Research | Projects | Accidental Discrimination in the Conflict of Laws

Accidental Discrimination in the Conflict of Laws


Prof Gerhard Dannemann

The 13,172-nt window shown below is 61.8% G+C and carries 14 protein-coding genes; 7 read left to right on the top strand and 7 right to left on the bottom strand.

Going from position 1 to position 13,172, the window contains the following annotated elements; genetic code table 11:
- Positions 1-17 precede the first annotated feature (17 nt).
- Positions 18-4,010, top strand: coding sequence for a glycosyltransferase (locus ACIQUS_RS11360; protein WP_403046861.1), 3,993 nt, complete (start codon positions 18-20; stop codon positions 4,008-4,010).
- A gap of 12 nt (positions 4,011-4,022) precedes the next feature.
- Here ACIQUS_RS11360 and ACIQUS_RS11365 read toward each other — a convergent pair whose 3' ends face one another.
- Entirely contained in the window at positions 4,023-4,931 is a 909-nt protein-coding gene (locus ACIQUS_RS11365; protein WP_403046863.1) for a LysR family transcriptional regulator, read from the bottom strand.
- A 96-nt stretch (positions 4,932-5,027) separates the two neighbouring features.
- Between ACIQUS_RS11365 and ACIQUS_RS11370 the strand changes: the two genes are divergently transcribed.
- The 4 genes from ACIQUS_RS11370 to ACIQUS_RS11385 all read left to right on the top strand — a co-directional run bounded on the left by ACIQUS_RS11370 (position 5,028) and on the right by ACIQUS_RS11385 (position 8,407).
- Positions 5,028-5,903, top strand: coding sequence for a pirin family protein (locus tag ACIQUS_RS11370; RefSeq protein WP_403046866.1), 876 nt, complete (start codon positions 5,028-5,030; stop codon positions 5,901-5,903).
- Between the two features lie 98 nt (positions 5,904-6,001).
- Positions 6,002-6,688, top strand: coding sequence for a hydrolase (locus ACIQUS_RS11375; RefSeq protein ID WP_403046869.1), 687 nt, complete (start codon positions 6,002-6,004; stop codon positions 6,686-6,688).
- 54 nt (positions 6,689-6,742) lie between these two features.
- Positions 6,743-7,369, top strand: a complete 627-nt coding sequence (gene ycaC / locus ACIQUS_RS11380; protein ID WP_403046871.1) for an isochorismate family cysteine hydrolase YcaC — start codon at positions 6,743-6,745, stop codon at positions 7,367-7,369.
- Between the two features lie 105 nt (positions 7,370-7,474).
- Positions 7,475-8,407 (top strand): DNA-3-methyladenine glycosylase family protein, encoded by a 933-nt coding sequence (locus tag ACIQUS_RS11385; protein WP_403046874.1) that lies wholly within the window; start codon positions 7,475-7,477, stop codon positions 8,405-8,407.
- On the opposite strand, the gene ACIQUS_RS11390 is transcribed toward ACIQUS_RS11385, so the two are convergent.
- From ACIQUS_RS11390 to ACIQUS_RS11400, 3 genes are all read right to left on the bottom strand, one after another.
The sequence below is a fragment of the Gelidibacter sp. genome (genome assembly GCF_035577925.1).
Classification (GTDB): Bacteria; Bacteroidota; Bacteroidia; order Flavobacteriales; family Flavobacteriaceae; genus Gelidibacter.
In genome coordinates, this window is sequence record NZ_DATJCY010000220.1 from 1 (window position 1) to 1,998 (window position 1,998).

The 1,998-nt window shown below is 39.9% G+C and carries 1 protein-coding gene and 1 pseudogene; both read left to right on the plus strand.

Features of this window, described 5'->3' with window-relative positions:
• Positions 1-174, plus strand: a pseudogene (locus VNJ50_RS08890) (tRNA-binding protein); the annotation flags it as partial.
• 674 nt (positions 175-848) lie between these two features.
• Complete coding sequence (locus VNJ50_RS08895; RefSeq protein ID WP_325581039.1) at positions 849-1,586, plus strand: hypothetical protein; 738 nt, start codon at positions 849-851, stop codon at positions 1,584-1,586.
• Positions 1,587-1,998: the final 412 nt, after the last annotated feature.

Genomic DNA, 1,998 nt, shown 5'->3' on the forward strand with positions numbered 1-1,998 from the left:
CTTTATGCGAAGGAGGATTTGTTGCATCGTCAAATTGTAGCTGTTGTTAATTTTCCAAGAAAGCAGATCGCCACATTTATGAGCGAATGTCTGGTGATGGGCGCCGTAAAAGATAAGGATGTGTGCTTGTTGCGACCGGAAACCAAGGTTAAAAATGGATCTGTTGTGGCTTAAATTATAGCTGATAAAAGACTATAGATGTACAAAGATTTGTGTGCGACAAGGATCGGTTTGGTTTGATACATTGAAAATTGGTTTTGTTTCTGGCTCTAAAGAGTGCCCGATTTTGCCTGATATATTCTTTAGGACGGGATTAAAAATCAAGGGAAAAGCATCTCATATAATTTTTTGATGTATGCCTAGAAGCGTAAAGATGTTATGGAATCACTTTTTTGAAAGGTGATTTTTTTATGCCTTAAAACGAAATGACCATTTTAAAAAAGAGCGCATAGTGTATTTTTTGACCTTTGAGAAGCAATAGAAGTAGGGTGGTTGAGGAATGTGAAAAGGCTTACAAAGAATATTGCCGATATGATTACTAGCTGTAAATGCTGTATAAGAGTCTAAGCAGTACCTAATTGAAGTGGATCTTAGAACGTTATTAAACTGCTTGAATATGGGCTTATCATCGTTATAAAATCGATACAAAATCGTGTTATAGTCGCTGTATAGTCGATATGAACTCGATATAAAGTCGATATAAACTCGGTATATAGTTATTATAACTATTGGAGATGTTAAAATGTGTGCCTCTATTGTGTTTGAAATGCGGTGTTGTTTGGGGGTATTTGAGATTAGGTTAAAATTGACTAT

Cases connected to different legal systems can get a rough ride, simply because applicable rules are not dovetailed to each other. This is frequently the case if one of the systems involved belongs to the common law and the other to the civil law world. In combination, they can produce results which are not intended by either system involved – insufficient maintenance or benefits, heirs receiving more or less than they should, criminals punished too harshly, marriages which cannot be dissolved, cases which no court wants to hear. A research project devoted to this topic was completed during 2003. The results were published in 2004 as a monograph entitled: Die ungewollte Diskriminierung in der internationalen Rechtsanwendung. Zur Anwendung, Berücksichtigung und Anpassung von Normen aus unterschiedlichen Rechtsordnungen. In this book, the author argues that courts are empowered to modify or ignore applicable rules in order to avoid such accidental discrimination, to the degree that, under higher ranking principles of equality of treatment, legislators would be prevented from deliberately discriminating in international cases. On the other hand, criticism will be directed against Continental doctrine and court practice which seeks to give the same far-reaching powers to courts in other complex international situations. As a backdrop to the issue of accidental discrimination, this project also deals with the following topics: (1) Public International Law influences on Conflict of Laws, (2) why and how norms which are not applicable according to conflict rules may nevertheless influence the outcome of a case, and (3) the international sphere of application of domestic, European and international human rights provisions. A summary of the findings of this project was published as: Accidental Discrimination in the Conflict of Laws: Applying, Considering, and Adjusting Rules From Different Jurisdictions, in: Yearbook of Private International Law, Vol X (2008), 113-134.